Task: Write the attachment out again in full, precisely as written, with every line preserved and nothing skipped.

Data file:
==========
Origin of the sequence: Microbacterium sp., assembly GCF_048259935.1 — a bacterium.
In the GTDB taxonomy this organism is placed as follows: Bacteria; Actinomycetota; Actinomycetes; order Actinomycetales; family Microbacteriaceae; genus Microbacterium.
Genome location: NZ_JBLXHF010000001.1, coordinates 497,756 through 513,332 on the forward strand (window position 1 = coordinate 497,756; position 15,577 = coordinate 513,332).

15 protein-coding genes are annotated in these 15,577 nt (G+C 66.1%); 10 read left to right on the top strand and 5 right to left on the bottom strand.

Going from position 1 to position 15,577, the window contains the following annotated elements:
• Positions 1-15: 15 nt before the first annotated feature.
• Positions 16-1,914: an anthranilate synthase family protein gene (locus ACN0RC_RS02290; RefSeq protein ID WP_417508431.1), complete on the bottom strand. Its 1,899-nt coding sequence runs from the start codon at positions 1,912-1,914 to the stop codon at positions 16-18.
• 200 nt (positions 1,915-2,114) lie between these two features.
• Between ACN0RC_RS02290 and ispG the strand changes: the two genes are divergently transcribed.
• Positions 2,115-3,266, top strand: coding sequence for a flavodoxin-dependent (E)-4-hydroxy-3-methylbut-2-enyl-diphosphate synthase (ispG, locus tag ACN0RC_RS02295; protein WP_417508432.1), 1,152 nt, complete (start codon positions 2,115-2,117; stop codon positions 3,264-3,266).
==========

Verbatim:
Origin of the sequence: Microbacterium sp., assembly GCF_048259935.1 — a bacterium.
In the GTDB taxonomy this organism is placed as follows: Bacteria; Actinomycetota; Actinomycetes; order Actinomycetales; family Microbacteriaceae; genus Microbacterium.
Genome location: NZ_JBLXHF010000001.1, coordinates 497,756 through 513,332 on the forward strand (window position 1 = coordinate 497,756; position 15,577 = coordinate 513,332).

15 protein-coding genes are annotated in these 15,577 nt (G+C 66.1%); 10 read left to right on the top strand and 5 right to left on the bottom strand.

Going from position 1 to position 15,577, the window contains the following annotated elements:
• Positions 1-15: 15 nt before the first annotated feature.
• Positions 16-1,914: an anthranilate synthase family protein gene (locus ACN0RC_RS02290; RefSeq protein ID WP_417508431.1), complete on the bottom strand. Its 1,899-nt coding sequence runs from the start codon at positions 1,912-1,914 to the stop codon at positions 16-18.
• 200 nt (positions 1,915-2,114) lie between these two features.
• Between ACN0RC_RS02290 and ispG the strand changes: the two genes are divergently transcribed.
• Positions 2,115-3,266, top strand: coding sequence for a flavodoxin-dependent (E)-4-hydroxy-3-methylbut-2-enyl-diphosphate synthase (ispG, locus tag ACN0RC_RS02295; protein WP_417508432.1), 1,152 nt, complete (start codon positions 2,115-2,117; stop codon positions 3,264-3,266).